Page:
India: a country in Covid crisis

The official Covid-19 death toll in India has passed 250,000, and the real death toll could be many times higher. Indian Prime Minister Narendra Modi’s popularity appeared untouchable a few months ago, but as India battles with a devastating second wave of Covid-19, Modi is now facing increased criticism and backlash over government complacency around the re-emergence of the virus. 

Prime Minister Modi’s response to the pandemic in March 2020 was to order a draconian nationwide lockdown, with four hours’ notice. Some of the worst affected by this initial lockdown were millions of migrant workers, many of whom were living as ‘daily wage labourers’ without savings or a home, and who lived where they worked. With interstate movement banned, hundreds had to undertake the journey home on foot, and many died on the way. 

However, the general consensus from the urban middle class, including migrants, was that Modi had made the right decision in his handling of the lockdown and the virus. Now, in contrast, much of the public anger against Modi is coming from the urban middle class, who have, over Modi’s previous seven years in power, been some of his most loyal supporters. Although Modi’s current approval rate of 65% appears decent, it was 74% in late March, and as high as 80% at the end of the first lockdown. 

The second wave struck with force and vengeance.

The government response to overcoming the first wave of the virus was to proclaim victory. By January 2021, the country was celebrating a triumph over Covid-19, with relatively low casualties compared to other countries. Modi’s political party, the BJP, published a resolution praising Modi’s defeat of the virus. The health minister proclaimed that India had defeated Covid.  

As a result, people stopped fearing the virus, and became more complacent about everything from wearing masks properly, to social distancing as they attended parties and festivals, to bothering to get vaccinated. Modi attended political rallies in West Bengal, even as cases began to rise and hospitals ran out of oxygen. 

The second wave struck with force and vengeance. In Delhi at the end of April, someone was dying of the virus every four minutes, and crematoriums had run out of space. People were dying in hospital car parks and on steps.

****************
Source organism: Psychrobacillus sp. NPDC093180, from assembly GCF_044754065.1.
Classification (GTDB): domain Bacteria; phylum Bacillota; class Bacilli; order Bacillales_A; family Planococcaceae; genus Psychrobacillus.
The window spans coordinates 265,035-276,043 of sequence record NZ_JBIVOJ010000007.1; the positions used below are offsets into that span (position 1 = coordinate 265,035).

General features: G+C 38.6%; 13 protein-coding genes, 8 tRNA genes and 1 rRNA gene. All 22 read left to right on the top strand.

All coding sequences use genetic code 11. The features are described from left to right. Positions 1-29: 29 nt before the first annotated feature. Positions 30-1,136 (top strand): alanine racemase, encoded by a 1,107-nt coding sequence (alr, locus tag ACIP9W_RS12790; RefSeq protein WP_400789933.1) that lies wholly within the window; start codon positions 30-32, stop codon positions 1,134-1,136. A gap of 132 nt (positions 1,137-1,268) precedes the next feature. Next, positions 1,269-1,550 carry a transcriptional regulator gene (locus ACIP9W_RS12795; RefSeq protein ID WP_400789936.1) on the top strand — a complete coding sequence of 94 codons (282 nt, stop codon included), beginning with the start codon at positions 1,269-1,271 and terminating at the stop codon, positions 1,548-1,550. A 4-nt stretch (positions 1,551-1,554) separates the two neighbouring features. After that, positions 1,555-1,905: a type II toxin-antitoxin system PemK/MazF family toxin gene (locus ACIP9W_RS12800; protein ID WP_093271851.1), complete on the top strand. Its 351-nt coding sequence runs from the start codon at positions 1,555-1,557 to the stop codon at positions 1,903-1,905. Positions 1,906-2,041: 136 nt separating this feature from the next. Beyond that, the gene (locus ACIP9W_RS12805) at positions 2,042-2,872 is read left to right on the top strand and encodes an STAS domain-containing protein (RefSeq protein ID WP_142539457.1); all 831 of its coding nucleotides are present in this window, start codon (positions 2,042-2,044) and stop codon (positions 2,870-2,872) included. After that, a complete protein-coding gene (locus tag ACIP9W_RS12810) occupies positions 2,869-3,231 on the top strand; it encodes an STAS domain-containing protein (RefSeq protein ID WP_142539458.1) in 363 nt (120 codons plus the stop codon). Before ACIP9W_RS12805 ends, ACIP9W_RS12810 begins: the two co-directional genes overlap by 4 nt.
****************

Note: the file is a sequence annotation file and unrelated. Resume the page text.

Such a fuelled narrative of victory over the virus, coming from within the government earlier this year, is now being turned against the government as evidence of their incompetence. The national Vice-President of the BJP, Jay Panda, claimed that Modi had repeatedly called for people to stay alert to the virus, and no one had predicted such a large surge in cases. 

However, government actions through to March suggest otherwise, and the government, aware of increased criticism, has moved to delete tweets that condemn its handling of the virus. Individuals and hospitals complaining about their lack of equipment are being threatened with criminal complaints filed against them. Often praised as the largest democracy in the world, the Indian government is desperately trying to control the narrative. 

Vaccine rollouts cannot be exclusively celebrated in developed countries when so many countries have vaccinated so few in the population.

Indeed, the political repercussions of the second wave could be great for India. Modi’s image as a strong leader has been tarnished, and attempts to blame the state governments or the people are seen as further deflections. The impact is already becoming clear, as Modi was recently defeated in West Bengal despite his intense campaigning in the area. 

The central government should stop denying responsibility and further should work towards providing necessary information about the virus, including accurate statistics, and necessary equipment to those who need it. 

India is a lesson to the world. Part of the reason why the second wave struck India so badly was because of a new variant, B1617, which was first detected in India and is believed to have increased transmissibility. For as long as significant proportions of populations around the world remain unvaccinated, new variants are likely to emerge, which pose the threat of increased transmissibility or resilience against the vaccine. Vaccine rollouts cannot be exclusively celebrated in developed countries when so many countries have vaccinated so few in the population. The UK’s efforts to send ventilators to India has been important, but of long-term importance in ensuring access to vaccines in India, and providing vaccines to developing countries that have previously been reliant on India’s production of AstraZeneca for their vaccine deliveries.

Image: Nomad Tales via Flickr

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